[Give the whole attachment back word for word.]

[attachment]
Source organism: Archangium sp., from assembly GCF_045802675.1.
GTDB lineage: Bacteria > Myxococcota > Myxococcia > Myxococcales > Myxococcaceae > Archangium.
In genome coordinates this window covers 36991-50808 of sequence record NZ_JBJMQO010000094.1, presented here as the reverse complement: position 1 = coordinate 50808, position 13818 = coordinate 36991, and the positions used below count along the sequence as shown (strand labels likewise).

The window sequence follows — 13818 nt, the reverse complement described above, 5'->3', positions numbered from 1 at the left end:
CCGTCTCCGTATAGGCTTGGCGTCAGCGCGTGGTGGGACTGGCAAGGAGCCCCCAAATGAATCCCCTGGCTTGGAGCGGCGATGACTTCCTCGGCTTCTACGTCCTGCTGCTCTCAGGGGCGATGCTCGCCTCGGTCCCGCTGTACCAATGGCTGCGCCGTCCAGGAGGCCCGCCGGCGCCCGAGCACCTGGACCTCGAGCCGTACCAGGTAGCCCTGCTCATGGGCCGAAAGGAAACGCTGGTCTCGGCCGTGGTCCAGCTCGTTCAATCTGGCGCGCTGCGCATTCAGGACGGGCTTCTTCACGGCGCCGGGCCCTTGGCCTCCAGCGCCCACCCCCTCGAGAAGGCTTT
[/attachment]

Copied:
Source organism: Archangium sp., from assembly GCF_045802675.1.
GTDB lineage: Bacteria > Myxococcota > Myxococcia > Myxococcales > Myxococcaceae > Archangium.
In genome coordinates this window covers 36991-50808 of sequence record NZ_JBJMQO010000094.1, presented here as the reverse complement: position 1 = coordinate 50808, position 13818 = coordinate 36991, and the positions used below count along the sequence as shown (strand labels likewise).

The window sequence follows — 13818 nt, the reverse complement described above, 5'->3', positions numbered from 1 at the left end:
CCGTCTCCGTATAGGCTTGGCGTCAGCGCGTGGTGGGACTGGCAAGGAGCCCCCAAATGAATCCCCTGGCTTGGAGCGGCGATGACTTCCTCGGCTTCTACGTCCTGCTGCTCTCAGGGGCGATGCTCGCCTCGGTCCCGCTGTACCAATGGCTGCGCCGTCCAGGAGGCCCGCCGGCGCCCGAGCACCTGGACCTCGAGCCGTACCAGGTAGCCCTGCTCATGGGCCGAAAGGAAACGCTGGTCTCGGCCGTGGTCCAGCTCGTTCAATCTGGCGCGCTGCGCATTCAGGACGGGCTTCTTCACGGCGCCGGGCCCTTGGCCTCCAGCGCCCACCCCCTCGAGAAGGCTTT